Firstly they are, like socks, underwear and almost always hidden by your outer clothes. This gives you far more flexibility to wear something colourful, luxurious, or just a bit silly (like braces in your old school colours). On the rare occasions when they are made visible, they add a pleasing splash of colour, either glimpsed beneath an open jacket, or properly exposed at that point in an evening where jackets are removed and ties loosened.

Image from Albert Thurston

A second, perhaps more important, reason is that braces will make your trousers look so much better. The only way a belt can keep your trousers up is either by resting on your hips, which is not a good look for a suit, or by being tight enough to grip the body above the hips, which pulls in the waist of the trousers and is also a pretty terrible look. By contrast, trousers worn with braces hang neatly off the shoulders, meaning they retain their intended shape, and can fit snugly at whichever point on the body you choose to wear them, without needing to be pulled tight or constantly adjusted. Braces also avoid the tendency of trousers worn with belts to sag slightly at the front, especially on men with anything less than a washboard stomach, and help prevent shirts from becoming untucked.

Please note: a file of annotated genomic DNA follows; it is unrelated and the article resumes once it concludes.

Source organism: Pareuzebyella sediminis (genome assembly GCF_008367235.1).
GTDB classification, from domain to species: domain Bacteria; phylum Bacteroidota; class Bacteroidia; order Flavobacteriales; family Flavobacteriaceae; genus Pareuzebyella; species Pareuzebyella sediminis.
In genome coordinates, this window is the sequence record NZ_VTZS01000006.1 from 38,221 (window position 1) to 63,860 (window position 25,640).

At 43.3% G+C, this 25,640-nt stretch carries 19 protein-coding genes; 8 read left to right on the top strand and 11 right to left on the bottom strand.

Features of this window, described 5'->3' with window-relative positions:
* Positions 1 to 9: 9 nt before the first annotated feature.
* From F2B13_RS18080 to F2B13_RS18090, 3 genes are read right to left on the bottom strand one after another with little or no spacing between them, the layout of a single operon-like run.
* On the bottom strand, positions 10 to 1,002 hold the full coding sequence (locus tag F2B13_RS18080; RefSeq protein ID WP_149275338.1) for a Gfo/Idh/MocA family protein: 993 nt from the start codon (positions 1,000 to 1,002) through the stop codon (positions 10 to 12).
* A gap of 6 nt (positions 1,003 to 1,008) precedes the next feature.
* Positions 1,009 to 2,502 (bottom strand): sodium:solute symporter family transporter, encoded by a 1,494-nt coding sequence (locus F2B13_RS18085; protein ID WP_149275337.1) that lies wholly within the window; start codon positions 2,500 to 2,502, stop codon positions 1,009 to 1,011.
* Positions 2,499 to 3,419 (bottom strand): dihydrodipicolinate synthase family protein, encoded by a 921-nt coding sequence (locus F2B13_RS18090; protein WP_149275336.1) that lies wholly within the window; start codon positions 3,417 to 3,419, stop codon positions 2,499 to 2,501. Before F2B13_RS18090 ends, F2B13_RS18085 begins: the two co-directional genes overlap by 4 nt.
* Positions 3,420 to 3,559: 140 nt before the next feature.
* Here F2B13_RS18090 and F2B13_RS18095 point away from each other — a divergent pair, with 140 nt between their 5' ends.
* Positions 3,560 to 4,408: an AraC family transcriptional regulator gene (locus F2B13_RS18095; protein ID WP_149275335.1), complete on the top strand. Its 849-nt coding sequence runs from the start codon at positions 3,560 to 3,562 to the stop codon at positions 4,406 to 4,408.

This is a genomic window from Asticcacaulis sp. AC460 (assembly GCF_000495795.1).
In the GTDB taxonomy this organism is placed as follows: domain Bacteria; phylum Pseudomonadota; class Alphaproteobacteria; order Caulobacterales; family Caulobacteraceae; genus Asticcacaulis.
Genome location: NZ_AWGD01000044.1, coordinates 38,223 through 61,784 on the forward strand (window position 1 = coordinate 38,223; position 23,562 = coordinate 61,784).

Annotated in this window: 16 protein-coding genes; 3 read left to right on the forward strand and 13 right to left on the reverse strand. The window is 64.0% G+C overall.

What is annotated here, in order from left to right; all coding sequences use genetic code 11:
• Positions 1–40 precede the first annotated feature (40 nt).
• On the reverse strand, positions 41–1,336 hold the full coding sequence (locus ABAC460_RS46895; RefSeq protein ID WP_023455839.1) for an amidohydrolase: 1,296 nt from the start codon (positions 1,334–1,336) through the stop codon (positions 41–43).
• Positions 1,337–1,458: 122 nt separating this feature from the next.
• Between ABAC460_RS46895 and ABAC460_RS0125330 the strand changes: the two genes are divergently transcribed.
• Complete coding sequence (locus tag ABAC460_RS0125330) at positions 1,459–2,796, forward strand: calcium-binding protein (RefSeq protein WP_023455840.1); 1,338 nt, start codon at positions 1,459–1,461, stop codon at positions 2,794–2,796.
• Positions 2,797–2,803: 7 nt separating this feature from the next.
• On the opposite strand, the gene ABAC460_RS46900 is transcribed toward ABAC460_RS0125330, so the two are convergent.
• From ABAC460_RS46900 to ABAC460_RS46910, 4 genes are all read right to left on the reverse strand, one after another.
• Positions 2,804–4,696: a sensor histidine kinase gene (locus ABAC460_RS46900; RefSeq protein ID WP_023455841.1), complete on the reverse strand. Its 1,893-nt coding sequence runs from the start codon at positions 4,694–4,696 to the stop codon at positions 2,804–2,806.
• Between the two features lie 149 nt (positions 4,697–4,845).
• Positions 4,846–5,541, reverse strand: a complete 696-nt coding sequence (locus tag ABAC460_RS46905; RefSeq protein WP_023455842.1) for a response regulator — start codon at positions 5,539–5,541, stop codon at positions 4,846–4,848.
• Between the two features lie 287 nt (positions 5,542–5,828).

Ideally, braces should not be elastic, but in either silk or boxcloth, and attached via leather tabs to buttons inside the waistband of your trousers. Some of the best known are made by Albert Thurston, which are available in the UK from Woods of Shropshire amongst many other places.

Monday, 15 March 2010

Style Icon: Lord Darlington

The Remains of the Day is an absolutely wonderful film - a great example of a Merchant Ivory production, and Anthony Hopkins in one of his best roles as a Butler so concerned with maintaining the appropriate 'dignity' for his position that he permits almost no emotion to interfere. James Fox is also excellent in the crucial role of Lord Darlington, his employer. Although he probably wouldn't be described as a particularly 'stylish' man - merely well-dressed in a way befitting his position - he does appear in some wonderfully aristocratic, slightly dishevelled, outfits.